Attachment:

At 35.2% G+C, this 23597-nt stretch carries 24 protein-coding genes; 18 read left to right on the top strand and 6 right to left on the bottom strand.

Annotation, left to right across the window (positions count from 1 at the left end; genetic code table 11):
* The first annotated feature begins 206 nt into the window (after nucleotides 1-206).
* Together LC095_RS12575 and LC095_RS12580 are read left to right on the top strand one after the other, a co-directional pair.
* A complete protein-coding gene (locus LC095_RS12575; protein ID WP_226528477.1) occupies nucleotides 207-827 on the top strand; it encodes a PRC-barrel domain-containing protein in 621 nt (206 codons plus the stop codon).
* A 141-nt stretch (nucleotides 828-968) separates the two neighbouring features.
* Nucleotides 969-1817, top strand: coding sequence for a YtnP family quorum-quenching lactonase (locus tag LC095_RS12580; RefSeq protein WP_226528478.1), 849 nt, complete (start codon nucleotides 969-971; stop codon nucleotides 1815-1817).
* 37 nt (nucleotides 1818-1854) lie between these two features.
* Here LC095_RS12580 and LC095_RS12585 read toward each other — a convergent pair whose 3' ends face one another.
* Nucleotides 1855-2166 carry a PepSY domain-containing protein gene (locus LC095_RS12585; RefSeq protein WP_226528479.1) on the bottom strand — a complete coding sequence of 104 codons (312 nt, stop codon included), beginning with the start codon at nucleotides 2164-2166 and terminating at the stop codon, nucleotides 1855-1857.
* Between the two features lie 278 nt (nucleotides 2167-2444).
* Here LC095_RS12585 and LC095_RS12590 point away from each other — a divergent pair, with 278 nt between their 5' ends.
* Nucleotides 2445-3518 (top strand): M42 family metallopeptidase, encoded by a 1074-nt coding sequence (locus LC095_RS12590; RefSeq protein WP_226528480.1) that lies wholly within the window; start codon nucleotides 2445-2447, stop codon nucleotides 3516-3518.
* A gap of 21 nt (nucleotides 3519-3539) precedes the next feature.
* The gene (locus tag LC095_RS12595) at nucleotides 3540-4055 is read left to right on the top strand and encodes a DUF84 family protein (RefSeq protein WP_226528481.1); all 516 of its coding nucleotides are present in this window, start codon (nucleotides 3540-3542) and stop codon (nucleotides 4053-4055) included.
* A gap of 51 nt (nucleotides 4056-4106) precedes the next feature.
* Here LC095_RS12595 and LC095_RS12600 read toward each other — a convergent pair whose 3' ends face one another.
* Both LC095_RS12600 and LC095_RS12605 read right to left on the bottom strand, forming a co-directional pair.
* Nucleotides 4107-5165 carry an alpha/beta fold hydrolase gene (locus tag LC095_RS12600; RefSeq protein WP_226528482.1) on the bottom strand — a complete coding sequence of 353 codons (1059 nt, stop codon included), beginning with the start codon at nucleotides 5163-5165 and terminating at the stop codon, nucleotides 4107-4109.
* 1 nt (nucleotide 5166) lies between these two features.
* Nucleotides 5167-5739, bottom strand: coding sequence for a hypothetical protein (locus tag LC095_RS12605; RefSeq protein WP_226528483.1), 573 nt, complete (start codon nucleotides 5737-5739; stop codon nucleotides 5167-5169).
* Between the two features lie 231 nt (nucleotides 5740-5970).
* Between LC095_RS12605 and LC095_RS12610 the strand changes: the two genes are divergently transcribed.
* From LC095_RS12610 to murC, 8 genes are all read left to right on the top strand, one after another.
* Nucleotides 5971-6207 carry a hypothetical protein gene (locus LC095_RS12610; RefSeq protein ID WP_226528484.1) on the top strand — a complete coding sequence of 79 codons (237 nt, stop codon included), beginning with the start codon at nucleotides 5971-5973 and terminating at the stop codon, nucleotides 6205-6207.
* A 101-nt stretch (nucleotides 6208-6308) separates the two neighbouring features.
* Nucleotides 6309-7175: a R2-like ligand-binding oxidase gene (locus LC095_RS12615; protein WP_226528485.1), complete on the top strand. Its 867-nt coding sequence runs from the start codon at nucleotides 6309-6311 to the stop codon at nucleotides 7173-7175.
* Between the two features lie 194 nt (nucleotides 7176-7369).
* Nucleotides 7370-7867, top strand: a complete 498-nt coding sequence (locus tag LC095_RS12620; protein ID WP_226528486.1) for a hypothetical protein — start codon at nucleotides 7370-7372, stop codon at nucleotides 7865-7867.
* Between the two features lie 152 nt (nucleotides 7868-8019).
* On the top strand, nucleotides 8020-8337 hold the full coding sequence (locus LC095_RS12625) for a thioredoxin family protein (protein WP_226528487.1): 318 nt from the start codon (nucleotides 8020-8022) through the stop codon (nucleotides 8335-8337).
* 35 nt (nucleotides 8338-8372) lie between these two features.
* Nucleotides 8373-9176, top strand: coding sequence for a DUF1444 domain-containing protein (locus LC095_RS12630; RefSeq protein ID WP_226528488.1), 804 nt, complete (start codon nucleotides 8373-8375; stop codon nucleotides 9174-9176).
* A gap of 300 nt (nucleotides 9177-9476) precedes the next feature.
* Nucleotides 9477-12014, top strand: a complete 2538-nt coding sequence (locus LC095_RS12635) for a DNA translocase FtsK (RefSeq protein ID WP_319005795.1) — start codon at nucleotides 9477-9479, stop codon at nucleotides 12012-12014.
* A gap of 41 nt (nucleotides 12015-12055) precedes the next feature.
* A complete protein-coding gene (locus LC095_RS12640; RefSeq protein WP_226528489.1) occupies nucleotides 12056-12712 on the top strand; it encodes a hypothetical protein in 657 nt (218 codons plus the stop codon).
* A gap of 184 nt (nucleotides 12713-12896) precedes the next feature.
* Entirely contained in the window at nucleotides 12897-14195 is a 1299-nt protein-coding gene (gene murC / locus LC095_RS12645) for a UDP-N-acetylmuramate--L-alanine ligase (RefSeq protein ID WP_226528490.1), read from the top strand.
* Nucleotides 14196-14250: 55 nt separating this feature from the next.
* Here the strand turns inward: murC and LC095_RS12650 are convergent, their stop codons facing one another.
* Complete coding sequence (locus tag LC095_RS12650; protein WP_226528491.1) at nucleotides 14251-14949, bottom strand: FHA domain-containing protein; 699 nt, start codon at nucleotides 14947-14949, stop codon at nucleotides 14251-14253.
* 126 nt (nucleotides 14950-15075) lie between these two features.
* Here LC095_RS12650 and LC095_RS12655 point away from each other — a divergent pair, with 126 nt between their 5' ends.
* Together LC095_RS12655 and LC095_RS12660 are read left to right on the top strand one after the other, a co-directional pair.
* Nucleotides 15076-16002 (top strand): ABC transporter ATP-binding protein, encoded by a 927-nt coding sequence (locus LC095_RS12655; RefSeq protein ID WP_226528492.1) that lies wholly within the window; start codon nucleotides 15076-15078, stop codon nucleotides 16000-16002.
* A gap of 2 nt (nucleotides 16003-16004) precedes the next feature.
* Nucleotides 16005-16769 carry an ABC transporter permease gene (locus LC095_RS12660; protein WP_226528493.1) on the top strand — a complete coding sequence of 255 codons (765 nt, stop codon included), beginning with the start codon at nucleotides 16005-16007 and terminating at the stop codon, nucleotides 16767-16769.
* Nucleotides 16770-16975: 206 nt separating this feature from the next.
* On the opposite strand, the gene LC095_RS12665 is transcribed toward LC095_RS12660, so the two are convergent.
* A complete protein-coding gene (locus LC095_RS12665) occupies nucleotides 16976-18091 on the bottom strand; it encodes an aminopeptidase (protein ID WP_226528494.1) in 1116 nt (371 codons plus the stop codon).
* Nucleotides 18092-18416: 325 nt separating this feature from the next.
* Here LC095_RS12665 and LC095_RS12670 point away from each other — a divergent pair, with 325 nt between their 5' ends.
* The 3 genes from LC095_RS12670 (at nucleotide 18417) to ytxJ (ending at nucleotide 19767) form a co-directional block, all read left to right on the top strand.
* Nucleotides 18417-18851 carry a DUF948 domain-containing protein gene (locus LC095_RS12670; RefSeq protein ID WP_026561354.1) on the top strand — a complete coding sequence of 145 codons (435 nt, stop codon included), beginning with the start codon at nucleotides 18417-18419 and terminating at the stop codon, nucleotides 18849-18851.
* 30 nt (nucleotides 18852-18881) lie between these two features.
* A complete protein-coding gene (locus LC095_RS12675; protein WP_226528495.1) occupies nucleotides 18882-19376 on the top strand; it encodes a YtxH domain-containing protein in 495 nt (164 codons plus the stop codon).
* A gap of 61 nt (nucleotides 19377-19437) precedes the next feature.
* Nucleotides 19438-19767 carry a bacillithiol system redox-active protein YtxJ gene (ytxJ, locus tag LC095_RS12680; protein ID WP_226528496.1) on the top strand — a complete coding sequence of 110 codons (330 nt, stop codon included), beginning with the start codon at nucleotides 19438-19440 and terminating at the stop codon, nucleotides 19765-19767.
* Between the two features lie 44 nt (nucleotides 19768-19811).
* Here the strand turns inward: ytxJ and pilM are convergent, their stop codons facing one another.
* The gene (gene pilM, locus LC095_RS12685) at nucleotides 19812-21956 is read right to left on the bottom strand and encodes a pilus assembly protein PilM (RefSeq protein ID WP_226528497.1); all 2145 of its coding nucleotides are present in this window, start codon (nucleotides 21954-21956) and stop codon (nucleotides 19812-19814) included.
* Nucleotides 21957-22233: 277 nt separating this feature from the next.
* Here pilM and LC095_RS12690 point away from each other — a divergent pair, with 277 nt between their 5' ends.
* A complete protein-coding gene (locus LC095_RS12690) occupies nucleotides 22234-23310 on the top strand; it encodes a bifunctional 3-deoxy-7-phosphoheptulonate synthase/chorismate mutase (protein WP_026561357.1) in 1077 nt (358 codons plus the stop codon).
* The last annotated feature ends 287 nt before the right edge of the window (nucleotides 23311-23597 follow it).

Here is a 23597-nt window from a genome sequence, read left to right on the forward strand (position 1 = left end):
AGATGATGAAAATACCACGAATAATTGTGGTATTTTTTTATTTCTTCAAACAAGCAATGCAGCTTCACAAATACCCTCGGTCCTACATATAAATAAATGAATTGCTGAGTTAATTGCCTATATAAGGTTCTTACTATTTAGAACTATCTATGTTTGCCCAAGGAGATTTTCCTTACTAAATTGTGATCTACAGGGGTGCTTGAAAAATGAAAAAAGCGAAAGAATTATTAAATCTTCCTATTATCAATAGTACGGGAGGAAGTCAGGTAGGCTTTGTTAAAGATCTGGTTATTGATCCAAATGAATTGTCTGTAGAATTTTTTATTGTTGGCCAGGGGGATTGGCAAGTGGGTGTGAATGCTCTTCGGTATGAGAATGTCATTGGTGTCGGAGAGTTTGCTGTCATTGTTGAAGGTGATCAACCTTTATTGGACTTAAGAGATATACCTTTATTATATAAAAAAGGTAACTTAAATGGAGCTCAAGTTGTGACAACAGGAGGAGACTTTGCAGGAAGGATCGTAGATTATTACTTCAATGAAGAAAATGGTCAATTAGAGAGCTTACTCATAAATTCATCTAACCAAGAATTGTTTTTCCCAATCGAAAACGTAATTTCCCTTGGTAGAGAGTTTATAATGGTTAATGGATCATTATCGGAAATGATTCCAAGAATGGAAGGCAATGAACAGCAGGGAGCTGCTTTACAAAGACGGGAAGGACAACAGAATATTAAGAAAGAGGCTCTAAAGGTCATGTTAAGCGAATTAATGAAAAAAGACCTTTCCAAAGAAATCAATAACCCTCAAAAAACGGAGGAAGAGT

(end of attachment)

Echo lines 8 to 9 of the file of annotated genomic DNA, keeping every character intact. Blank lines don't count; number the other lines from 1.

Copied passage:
* 37 nt (nucleotides 1818-1854) lie between these two features.
* Here LC095_RS12580 and LC095_RS12585 read toward each other — a convergent pair whose 3' ends face one another.